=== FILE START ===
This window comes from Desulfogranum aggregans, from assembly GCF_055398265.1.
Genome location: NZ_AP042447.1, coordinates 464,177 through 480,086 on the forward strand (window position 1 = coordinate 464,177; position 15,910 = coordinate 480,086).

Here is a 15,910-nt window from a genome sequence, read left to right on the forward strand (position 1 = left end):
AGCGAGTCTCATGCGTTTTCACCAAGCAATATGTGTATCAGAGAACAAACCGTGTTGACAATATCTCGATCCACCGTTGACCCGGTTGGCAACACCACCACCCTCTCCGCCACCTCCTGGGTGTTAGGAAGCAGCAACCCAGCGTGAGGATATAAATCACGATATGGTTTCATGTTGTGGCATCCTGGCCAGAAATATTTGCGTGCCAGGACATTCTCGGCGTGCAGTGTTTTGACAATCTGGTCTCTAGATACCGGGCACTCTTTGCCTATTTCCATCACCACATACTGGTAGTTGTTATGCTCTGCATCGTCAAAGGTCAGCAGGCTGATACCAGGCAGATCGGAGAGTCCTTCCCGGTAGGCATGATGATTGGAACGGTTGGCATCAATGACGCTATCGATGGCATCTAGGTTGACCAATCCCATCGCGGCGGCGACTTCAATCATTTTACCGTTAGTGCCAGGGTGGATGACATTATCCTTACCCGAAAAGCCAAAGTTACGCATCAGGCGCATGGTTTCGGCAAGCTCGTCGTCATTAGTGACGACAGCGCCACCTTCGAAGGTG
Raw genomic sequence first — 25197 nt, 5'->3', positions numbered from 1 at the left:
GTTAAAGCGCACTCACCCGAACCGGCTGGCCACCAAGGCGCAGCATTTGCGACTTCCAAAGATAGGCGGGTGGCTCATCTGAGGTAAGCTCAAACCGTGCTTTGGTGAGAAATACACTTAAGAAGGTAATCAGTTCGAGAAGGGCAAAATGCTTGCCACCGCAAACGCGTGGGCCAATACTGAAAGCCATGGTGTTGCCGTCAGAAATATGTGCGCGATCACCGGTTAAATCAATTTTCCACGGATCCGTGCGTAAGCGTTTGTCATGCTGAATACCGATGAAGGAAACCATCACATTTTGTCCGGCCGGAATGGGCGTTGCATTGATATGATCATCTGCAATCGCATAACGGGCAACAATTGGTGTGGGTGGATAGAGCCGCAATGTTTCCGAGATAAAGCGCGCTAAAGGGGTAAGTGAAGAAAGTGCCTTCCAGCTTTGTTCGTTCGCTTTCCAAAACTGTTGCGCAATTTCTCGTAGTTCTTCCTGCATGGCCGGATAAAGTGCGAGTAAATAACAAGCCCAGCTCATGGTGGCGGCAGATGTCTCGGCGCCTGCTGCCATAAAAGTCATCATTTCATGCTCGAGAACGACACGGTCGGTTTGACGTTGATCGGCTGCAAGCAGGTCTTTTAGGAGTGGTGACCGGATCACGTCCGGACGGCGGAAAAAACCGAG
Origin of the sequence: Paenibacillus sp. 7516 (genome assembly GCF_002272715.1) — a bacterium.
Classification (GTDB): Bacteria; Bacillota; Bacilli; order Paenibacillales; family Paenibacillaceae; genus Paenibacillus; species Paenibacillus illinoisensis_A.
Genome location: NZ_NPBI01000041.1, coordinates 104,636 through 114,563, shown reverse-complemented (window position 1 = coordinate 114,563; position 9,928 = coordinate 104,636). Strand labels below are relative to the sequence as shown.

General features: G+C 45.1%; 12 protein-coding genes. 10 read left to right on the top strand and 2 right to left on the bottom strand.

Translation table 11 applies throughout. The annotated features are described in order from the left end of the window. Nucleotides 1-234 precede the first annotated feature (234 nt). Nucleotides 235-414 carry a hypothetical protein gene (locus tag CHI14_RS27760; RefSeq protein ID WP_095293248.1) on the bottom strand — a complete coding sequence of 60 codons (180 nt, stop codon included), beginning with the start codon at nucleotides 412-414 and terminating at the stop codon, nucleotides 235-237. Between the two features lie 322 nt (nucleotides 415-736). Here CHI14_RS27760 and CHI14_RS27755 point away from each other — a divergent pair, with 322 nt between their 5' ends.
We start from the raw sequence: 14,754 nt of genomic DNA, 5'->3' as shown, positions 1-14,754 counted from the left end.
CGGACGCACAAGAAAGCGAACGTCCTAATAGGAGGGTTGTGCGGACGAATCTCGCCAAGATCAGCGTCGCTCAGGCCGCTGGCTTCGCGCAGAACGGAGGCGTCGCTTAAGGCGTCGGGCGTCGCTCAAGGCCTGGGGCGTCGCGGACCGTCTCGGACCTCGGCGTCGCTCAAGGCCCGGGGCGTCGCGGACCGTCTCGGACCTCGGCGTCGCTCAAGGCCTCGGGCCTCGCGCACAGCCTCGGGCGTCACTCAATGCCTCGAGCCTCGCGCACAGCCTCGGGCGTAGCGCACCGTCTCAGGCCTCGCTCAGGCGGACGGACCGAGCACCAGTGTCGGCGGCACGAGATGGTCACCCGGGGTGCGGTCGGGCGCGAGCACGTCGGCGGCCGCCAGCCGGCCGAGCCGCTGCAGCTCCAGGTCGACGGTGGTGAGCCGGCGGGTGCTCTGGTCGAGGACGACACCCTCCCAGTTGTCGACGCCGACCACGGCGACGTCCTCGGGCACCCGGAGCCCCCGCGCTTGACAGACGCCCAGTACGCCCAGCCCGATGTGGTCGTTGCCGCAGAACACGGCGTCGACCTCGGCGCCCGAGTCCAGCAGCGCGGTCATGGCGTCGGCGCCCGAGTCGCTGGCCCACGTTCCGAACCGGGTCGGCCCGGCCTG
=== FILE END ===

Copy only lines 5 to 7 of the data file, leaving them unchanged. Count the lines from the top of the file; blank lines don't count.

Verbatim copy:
Raw genomic sequence first — 25197 nt, 5'->3', positions numbered from 1 at the left:
GTTAAAGCGCACTCACCCGAACCGGCTGGCCACCAAGGCGCAGCATTTGCGACTTCCAAAGATAGGCGGGTGGCTCATCTGAGGTAAGCTCAAACCGTGCTTTGGTGAGAAATACACTTAAGAAGGTAATCAGTTCGAGAAGGGCAAAATGCTTGCCACCGCAAACGCGTGGGCCAATACTGAAAGCCATGGTGTTGCCGTCAGAAATATGTGCGCGATCACCGGTTAAATCAATTTTCCACGGATCCGTGCGTAAGCGTTTGTCATGCTGAATACCGATGAAGGAAACCATCACATTTTGTCCGGCCGGAATGGGCGTTGCATTGATATGATCATCTGCAATCGCATAACGGGCAACAATTGGTGTGGGTGGATAGAGCCGCAATGTTTCCGAGATAAAGCGCGCTAAAGGGGTAAGTGAAGAAAGTGCCTTCCAGCTTTGTTCGTTCGCTTTCCAAAACTGTTGCGCAATTTCTCGTAGTTCTTCCTGCATGGCCGGATAAAGTGCGAGTAAATAACAAGCCCAGCTCATGGTGGCGGCAGATGTCTCGGCGCCTGCTGCCATAAAAGTCATCATTTCATGCTCGAGAACGACACGGTCGGTTTGACGTTGATCGGCTGCAAGCAGGTCTTTTAGGAGTGGTGACCGGATCACGTCCGGACGGCGGAAAAAACCGAG
Origin of the sequence: Paenibacillus sp. 7516 (genome assembly GCF_002272715.1) — a bacterium.